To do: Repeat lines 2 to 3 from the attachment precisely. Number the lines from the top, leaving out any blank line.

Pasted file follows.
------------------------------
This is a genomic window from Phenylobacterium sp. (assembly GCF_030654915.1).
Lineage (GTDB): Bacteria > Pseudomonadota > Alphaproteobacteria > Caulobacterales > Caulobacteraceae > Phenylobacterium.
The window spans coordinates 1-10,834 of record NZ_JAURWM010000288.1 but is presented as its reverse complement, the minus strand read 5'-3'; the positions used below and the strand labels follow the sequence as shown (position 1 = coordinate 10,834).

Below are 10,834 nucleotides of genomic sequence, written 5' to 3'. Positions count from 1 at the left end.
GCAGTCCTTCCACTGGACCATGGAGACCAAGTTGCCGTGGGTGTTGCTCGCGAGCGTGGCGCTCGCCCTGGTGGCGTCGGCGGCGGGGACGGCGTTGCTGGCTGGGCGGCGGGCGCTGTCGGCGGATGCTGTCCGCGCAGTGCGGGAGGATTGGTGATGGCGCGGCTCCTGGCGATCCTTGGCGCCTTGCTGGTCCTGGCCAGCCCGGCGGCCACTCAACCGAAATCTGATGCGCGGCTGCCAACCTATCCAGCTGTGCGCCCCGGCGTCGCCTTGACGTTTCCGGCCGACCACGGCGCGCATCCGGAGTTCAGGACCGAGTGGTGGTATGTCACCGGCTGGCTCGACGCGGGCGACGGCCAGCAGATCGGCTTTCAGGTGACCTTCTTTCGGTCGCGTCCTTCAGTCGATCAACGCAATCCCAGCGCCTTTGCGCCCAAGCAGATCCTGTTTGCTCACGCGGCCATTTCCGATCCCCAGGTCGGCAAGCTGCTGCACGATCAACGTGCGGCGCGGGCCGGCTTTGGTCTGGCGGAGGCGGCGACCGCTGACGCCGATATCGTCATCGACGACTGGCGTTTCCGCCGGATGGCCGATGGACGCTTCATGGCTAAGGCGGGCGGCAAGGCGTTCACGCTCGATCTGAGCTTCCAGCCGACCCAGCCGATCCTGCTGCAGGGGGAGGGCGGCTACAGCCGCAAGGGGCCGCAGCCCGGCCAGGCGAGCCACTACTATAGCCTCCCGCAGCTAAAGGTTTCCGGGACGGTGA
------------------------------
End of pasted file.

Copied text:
Lineage (GTDB): Bacteria > Pseudomonadota > Alphaproteobacteria > Caulobacterales > Caulobacteraceae > Phenylobacterium.
The window spans coordinates 1-10,834 of record NZ_JAURWM010000288.1 but is presented as its reverse complement, the minus strand read 5'-3'; the positions used below and the strand labels follow the sequence as shown (position 1 = coordinate 10,834).